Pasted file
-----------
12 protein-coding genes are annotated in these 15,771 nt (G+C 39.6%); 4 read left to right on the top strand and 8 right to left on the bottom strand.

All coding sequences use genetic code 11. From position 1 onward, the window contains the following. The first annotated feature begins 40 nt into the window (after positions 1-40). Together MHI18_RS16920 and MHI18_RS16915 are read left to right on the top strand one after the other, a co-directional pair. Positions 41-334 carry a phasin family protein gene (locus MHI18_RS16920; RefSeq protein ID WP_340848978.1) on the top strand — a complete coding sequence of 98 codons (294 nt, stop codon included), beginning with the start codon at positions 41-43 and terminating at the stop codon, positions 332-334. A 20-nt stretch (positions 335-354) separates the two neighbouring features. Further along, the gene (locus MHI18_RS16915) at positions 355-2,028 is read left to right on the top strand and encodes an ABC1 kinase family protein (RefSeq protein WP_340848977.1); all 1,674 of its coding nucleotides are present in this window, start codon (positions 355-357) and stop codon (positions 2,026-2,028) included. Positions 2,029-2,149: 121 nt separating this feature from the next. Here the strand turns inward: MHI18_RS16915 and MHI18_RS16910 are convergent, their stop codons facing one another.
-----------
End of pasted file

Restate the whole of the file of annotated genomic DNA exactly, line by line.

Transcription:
12 protein-coding genes are annotated in these 15,771 nt (G+C 39.6%); 4 read left to right on the top strand and 8 right to left on the bottom strand.

All coding sequences use genetic code 11. From position 1 onward, the window contains the following. The first annotated feature begins 40 nt into the window (after positions 1-40). Together MHI18_RS16920 and MHI18_RS16915 are read left to right on the top strand one after the other, a co-directional pair. Positions 41-334 carry a phasin family protein gene (locus MHI18_RS16920; RefSeq protein ID WP_340848978.1) on the top strand — a complete coding sequence of 98 codons (294 nt, stop codon included), beginning with the start codon at positions 41-43 and terminating at the stop codon, positions 332-334. A 20-nt stretch (positions 335-354) separates the two neighbouring features. Further along, the gene (locus MHI18_RS16915) at positions 355-2,028 is read left to right on the top strand and encodes an ABC1 kinase family protein (RefSeq protein WP_340848977.1); all 1,674 of its coding nucleotides are present in this window, start codon (positions 355-357) and stop codon (positions 2,026-2,028) included. Positions 2,029-2,149: 121 nt separating this feature from the next. Here the strand turns inward: MHI18_RS16915 and MHI18_RS16910 are convergent, their stop codons facing one another.